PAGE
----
Some great points in the article for sure, especially the points about what kinds of widgets are the ones built to last.

However, I do not think the number of widgetbox subscribers is a particularly good barometer of the success or failure of a particular web site.

For example:
Sudoku Park has 850ish widgetbox subscribers, but they don’t even rank in the top 100,000 on alexa.

Twitter Badge has 250ish widgetbox subsribers, but twitter is one of the hottest sites on the web, ranked 850 on alexa with millions of subscribers.

Jay (living in First Life)

Widgets are extremely hard to monetize. I stil think Photobucket was extremely overvalued. The power belongs to the owner of the traffic/membership so that’s at least why Photobucket had some value because of all the photos stored. There are very few other categories where people have so much vested in a widget.


And you don´t think that you, a blog about everything hip and web-two-y about web startups, mentioning widgets and linking to sites with new widgets, has anything to do with it ? Search your own site.

dave mcclure

valid point & i agree… however, just as a quick reminder that not all widgets require and/or target visible space on the desktop or the browser.

“widgets” in general are simply componentized apps that enable modular integration of multiple website & services.

some require visual real estate, others may not. this might be a technical nit, but i think the point i’m making is that using widgets for distribution doesn’t always require cluttering up limited user range of field (but probably for a lot of stuff, you’re correct).


I think the money comment is “A Last.fm widget on my blog, or a little twitter widget (as used by Martin) and Slide.com’s slide shows on MySpace are very different from Mpire.com’s commercial widgets. These are precisely the widgets that are built to last, and have worked well as audience-boosting and branding tools.”

Widgets are entertainment and not commerical except for adsense. The ecosystem and platform vendors like Gigya and springwidgets will need to work the business model a little more.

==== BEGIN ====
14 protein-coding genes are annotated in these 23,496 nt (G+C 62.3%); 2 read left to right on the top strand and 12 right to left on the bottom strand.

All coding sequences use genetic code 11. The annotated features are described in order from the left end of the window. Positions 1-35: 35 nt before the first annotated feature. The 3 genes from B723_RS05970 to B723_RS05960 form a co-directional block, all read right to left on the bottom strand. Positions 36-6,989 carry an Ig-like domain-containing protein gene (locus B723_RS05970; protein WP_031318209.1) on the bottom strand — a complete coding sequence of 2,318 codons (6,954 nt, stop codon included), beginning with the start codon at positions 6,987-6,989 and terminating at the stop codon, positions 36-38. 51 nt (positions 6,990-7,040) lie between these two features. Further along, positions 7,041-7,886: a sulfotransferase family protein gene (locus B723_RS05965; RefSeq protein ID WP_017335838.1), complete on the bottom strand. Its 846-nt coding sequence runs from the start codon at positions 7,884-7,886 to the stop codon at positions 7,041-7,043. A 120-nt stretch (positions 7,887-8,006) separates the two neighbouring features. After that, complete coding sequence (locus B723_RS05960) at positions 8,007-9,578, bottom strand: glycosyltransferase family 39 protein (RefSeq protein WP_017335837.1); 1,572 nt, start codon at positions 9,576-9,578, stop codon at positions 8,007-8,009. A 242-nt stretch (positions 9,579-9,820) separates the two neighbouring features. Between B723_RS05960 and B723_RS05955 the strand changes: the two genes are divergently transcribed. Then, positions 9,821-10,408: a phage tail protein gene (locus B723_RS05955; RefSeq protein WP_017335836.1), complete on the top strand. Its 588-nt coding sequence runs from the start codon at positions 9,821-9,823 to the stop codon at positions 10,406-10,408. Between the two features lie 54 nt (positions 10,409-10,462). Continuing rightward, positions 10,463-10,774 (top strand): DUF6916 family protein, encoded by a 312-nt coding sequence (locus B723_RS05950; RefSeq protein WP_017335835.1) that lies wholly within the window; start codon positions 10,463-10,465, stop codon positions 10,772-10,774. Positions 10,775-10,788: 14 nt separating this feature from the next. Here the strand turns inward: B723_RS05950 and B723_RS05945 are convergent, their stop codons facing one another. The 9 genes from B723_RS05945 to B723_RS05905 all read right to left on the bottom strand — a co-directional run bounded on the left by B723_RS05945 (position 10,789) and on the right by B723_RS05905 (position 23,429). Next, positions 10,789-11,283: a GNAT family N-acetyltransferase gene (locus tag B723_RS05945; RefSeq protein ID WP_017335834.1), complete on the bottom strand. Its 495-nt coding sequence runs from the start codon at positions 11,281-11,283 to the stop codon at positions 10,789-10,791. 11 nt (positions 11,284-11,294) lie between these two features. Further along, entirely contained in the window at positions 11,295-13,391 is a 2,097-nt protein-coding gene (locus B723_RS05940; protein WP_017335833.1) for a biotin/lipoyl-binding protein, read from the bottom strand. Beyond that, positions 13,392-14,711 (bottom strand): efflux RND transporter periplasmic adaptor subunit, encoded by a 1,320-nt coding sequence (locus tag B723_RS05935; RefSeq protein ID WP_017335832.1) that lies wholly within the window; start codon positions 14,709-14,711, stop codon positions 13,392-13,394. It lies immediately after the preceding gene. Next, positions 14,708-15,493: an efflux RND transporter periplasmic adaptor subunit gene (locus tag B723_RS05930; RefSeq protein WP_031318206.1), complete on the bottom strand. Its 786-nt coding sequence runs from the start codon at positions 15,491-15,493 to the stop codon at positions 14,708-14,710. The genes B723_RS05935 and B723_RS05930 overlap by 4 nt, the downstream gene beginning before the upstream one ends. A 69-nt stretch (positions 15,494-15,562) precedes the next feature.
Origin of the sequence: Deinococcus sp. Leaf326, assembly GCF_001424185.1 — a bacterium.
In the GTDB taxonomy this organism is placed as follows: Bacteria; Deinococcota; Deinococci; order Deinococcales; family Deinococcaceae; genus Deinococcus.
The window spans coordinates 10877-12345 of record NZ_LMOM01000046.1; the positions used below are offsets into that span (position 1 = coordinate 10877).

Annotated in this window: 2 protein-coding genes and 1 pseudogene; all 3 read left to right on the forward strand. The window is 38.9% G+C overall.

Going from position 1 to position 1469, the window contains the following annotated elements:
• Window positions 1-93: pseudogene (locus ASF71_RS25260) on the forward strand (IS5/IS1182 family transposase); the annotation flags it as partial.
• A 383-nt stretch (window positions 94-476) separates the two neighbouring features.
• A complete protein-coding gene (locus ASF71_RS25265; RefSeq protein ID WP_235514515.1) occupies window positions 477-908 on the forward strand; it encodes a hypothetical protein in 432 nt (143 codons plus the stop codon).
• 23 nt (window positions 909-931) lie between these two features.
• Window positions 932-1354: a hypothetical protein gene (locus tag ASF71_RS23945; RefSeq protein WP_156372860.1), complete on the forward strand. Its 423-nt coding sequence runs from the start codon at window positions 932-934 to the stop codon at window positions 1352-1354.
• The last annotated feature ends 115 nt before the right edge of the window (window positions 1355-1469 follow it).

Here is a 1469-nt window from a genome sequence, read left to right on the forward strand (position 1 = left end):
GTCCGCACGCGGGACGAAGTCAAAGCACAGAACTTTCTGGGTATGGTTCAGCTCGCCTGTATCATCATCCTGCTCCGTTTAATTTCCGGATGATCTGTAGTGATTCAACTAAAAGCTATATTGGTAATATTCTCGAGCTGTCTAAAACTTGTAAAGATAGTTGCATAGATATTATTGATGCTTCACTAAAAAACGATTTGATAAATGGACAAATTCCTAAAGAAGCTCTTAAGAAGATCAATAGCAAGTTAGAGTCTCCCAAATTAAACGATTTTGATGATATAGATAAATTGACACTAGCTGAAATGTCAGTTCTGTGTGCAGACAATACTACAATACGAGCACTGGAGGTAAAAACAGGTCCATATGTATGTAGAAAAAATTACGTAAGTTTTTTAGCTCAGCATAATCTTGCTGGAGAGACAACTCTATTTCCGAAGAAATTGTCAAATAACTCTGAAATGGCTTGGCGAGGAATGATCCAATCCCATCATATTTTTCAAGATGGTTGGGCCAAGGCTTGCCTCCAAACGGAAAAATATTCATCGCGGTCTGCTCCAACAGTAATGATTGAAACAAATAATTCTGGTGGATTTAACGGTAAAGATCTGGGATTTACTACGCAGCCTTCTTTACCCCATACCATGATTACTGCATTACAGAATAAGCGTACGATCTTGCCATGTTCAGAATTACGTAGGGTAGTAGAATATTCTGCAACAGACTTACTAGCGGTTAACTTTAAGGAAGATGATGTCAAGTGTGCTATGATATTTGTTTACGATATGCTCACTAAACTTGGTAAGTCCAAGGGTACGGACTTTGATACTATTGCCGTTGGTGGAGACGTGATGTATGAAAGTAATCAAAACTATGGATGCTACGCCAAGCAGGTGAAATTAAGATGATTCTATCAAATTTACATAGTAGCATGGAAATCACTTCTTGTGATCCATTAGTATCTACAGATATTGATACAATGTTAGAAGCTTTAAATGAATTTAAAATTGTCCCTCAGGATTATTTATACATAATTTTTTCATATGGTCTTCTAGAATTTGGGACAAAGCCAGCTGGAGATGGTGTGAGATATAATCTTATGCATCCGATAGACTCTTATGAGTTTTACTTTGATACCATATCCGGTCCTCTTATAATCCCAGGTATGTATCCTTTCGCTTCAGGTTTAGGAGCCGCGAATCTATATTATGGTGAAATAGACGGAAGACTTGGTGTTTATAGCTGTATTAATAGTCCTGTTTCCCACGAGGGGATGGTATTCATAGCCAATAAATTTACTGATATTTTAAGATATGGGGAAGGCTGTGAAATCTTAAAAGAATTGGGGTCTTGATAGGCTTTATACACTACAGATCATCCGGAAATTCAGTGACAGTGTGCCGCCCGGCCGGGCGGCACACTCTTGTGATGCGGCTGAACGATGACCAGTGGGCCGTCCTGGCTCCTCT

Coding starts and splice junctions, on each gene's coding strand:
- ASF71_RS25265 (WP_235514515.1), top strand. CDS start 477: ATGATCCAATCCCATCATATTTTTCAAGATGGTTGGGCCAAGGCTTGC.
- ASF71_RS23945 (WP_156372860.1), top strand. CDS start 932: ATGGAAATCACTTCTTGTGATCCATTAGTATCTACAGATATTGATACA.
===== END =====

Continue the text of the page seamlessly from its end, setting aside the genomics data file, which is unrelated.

W.B. McNamara

It’s more than just the past few days: for amusement value I slapped together widgetbubble.com a couple of months ago.

It’s really just a couple of technorati charts tracking widget mentions, but amusing to watch…the increase in widget mentions over the last 360 days is awe-inspring.


Bingo, Om. IMHO the central problem is that widgets are designed to attact casual users but are only spread virally by publishers. If Joe User sees a shiny widget on a blog and he thinks “I want,” he’s out of luck because he doesn’t have a blog, start page or MySpace profile. Break web widgets free from the shackles of the web publishing milieu and with it you throw away the limited real estate, slow page loads and limited audience that is holding back true viral adoption.

Nathan Burke

Excellent points here. When I first started looking at widgets I saw two distinct types: 1) widgets that existed solely as a new way to advertise something without being useful (like a countdown to the launch of Spiderman 3) and 2) widgets that provide a unique value. And since desktop real estate is something valuable to users, you really have to do something different for users to take the time to install and use your widget.